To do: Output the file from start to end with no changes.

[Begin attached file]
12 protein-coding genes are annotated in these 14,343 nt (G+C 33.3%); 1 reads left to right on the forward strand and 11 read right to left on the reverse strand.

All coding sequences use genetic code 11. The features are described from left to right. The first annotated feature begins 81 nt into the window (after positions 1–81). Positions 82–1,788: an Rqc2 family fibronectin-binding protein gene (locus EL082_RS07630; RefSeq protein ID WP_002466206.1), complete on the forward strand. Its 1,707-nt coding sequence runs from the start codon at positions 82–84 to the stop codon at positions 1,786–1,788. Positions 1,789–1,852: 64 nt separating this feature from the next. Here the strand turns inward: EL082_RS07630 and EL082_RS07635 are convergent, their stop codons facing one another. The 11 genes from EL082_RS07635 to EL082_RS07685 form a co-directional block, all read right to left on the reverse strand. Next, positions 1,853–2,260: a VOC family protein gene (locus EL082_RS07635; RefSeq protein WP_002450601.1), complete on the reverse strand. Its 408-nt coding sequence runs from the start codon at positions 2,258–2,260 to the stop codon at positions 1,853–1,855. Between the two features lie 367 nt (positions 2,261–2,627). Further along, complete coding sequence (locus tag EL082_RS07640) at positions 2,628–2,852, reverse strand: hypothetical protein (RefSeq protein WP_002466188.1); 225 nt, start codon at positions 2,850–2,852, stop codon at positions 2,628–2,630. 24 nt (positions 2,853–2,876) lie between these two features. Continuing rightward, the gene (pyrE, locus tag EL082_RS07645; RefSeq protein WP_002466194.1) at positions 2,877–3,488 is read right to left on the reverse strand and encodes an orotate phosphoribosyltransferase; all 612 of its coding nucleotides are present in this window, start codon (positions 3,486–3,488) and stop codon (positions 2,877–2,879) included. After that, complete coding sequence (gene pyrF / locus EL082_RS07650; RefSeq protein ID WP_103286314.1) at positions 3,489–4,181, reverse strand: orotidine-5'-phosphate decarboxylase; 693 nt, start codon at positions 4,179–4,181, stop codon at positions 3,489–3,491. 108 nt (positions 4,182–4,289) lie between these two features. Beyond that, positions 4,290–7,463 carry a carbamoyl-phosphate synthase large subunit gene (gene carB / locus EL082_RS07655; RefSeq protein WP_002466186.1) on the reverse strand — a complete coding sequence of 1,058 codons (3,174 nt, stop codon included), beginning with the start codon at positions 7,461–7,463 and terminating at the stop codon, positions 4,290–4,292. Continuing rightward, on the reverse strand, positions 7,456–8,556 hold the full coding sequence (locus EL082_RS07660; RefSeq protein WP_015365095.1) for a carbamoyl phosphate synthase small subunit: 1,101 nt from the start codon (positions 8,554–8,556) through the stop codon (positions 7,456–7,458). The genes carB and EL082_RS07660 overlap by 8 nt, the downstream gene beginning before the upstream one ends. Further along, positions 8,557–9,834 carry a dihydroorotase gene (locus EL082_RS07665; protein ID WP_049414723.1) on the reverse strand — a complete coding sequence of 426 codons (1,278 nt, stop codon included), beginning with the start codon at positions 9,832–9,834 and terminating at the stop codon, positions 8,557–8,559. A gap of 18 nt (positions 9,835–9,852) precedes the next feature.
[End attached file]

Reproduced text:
12 protein-coding genes are annotated in these 14,343 nt (G+C 33.3%); 1 reads left to right on the forward strand and 11 read right to left on the reverse strand.

All coding sequences use genetic code 11. The features are described from left to right. The first annotated feature begins 81 nt into the window (after positions 1–81). Positions 82–1,788: an Rqc2 family fibronectin-binding protein gene (locus EL082_RS07630; RefSeq protein ID WP_002466206.1), complete on the forward strand. Its 1,707-nt coding sequence runs from the start codon at positions 82–84 to the stop codon at positions 1,786–1,788. Positions 1,789–1,852: 64 nt separating this feature from the next. Here the strand turns inward: EL082_RS07630 and EL082_RS07635 are convergent, their stop codons facing one another. The 11 genes from EL082_RS07635 to EL082_RS07685 form a co-directional block, all read right to left on the reverse strand. Next, positions 1,853–2,260: a VOC family protein gene (locus EL082_RS07635; RefSeq protein WP_002450601.1), complete on the reverse strand. Its 408-nt coding sequence runs from the start codon at positions 2,258–2,260 to the stop codon at positions 1,853–1,855. Between the two features lie 367 nt (positions 2,261–2,627). Further along, complete coding sequence (locus tag EL082_RS07640) at positions 2,628–2,852, reverse strand: hypothetical protein (RefSeq protein WP_002466188.1); 225 nt, start codon at positions 2,850–2,852, stop codon at positions 2,628–2,630. 24 nt (positions 2,853–2,876) lie between these two features. Continuing rightward, the gene (pyrE, locus tag EL082_RS07645; RefSeq protein WP_002466194.1) at positions 2,877–3,488 is read right to left on the reverse strand and encodes an orotate phosphoribosyltransferase; all 612 of its coding nucleotides are present in this window, start codon (positions 3,486–3,488) and stop codon (positions 2,877–2,879) included. After that, complete coding sequence (gene pyrF / locus EL082_RS07650; RefSeq protein ID WP_103286314.1) at positions 3,489–4,181, reverse strand: orotidine-5'-phosphate decarboxylase; 693 nt, start codon at positions 4,179–4,181, stop codon at positions 3,489–3,491. 108 nt (positions 4,182–4,289) lie between these two features. Beyond that, positions 4,290–7,463 carry a carbamoyl-phosphate synthase large subunit gene (gene carB / locus EL082_RS07655; RefSeq protein WP_002466186.1) on the reverse strand — a complete coding sequence of 1,058 codons (3,174 nt, stop codon included), beginning with the start codon at positions 7,461–7,463 and terminating at the stop codon, positions 4,290–4,292. Continuing rightward, on the reverse strand, positions 7,456–8,556 hold the full coding sequence (locus EL082_RS07660; RefSeq protein WP_015365095.1) for a carbamoyl phosphate synthase small subunit: 1,101 nt from the start codon (positions 8,554–8,556) through the stop codon (positions 7,456–7,458). The genes carB and EL082_RS07660 overlap by 8 nt, the downstream gene beginning before the upstream one ends. Further along, positions 8,557–9,834 carry a dihydroorotase gene (locus EL082_RS07665; protein ID WP_049414723.1) on the reverse strand — a complete coding sequence of 426 codons (1,278 nt, stop codon included), beginning with the start codon at positions 9,832–9,834 and terminating at the stop codon, positions 8,557–8,559. A gap of 18 nt (positions 9,835–9,852) precedes the next feature.